Bolivia’s second largest lake has almost completely evaporated, leaving local fishermen and communities to count the cost of climate change and poor water management in a particularly vulnerable part of the world.
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Lake Poopó, Bolivia’s second largest lake, has virtually vanished after a prolonged period of drought in the region aggravated by climate change and El Nino, local authorities say. According to the regional newspaper La Patria, who conducted a flyover of the region last week, the lake “has been converted into an immense desert, with virtually no trace of water, only cracked clay”.
The lake, which would usually measure around 90km by 50km and has historically been the country’s second largest body of water, behind the world-famous Lake Titicaca (shared with Peru), is of considerable importance to the region for its ecosystem, and as recently as 2012 was designated a Ramsar wetlands site for its role in hosting a wide variety of bird and fish species. The latter have also provided local fishermen with a steady way of making a living, supporting as many as 2,000 indigenous families living around the shores of Poopó.
However, the lake has been under considerable stress for decades as seasonal variations in the region have affected its water supply, and it suffered a similar (but not as severe) disaster in the early 1980s. Now, this once-vast expanse of water appears to have evaporated almost entirely, leaving a wasteland of dried mud, dead fishes and other aquatic wildlife, and devastated communities of thousands of local inhabitants whose livelihoods have depended on the lake and its ecosystem. Furthermore, the land in and around the lake is now so parched that local farmers are struggling to even plant crops or raise livestock.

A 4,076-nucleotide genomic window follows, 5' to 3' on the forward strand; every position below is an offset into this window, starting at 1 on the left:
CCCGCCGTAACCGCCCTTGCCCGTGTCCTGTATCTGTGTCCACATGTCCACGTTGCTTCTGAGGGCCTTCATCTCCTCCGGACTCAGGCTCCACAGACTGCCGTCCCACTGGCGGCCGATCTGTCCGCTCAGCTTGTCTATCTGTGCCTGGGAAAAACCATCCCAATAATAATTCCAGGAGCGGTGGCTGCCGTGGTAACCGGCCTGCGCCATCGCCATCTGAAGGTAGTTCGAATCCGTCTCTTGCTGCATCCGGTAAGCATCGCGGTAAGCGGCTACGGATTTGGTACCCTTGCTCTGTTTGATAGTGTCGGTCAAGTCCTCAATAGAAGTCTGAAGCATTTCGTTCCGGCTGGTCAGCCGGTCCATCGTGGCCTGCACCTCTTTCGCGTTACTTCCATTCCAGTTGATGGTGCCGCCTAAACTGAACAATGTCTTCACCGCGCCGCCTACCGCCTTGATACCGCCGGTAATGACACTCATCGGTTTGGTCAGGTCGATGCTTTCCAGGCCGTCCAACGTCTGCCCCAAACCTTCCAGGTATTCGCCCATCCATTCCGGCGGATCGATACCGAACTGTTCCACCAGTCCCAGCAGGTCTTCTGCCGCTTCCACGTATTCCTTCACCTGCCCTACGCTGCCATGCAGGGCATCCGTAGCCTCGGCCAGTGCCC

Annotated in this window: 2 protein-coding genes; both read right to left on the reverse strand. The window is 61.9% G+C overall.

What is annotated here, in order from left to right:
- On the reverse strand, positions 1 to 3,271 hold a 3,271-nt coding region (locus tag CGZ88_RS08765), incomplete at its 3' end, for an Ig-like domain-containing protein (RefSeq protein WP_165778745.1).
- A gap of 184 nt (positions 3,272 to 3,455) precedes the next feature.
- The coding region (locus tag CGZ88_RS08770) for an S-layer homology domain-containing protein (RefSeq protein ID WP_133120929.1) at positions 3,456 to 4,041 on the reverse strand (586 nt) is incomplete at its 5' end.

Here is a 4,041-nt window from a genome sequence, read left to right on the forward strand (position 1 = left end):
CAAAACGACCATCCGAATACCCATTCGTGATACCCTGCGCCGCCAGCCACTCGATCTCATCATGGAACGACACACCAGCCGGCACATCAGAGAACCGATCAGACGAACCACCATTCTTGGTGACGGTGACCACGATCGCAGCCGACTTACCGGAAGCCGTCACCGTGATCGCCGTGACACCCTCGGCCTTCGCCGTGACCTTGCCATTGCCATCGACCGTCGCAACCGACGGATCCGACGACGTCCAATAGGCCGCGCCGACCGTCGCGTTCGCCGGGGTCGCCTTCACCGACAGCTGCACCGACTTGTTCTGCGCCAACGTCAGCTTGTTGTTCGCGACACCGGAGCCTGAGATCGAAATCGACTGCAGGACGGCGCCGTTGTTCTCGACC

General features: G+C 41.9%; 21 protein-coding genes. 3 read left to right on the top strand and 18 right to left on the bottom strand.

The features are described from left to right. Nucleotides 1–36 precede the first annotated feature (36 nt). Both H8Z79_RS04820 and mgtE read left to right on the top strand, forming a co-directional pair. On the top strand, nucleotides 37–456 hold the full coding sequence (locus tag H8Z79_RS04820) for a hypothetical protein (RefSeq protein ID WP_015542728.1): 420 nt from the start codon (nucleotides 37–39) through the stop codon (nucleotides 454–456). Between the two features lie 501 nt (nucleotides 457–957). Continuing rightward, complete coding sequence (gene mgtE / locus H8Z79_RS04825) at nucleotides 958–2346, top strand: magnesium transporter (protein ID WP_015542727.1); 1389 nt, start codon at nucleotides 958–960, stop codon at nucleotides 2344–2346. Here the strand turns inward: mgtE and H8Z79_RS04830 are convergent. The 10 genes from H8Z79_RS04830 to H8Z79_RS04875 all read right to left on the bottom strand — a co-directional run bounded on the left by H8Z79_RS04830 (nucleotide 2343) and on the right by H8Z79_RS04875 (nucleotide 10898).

Unbalanced cycle and warning signs
The lake has always undergone dramatic variations in its surface water as it suffers from high evaporation rates and has a limited inflow from tributaries, but locals attest that the situation has rarely – if ever – gotten this serious. Milton Pérez, from the nearby Technical University of Oruro (UTO), said that Poopó usually had a “balanced” six-to-seven year cycle of rising and falling water levels, but this natural cycle has shifted to the point that the lake does not have enough time to replenish its water and support its fragile ecosystem.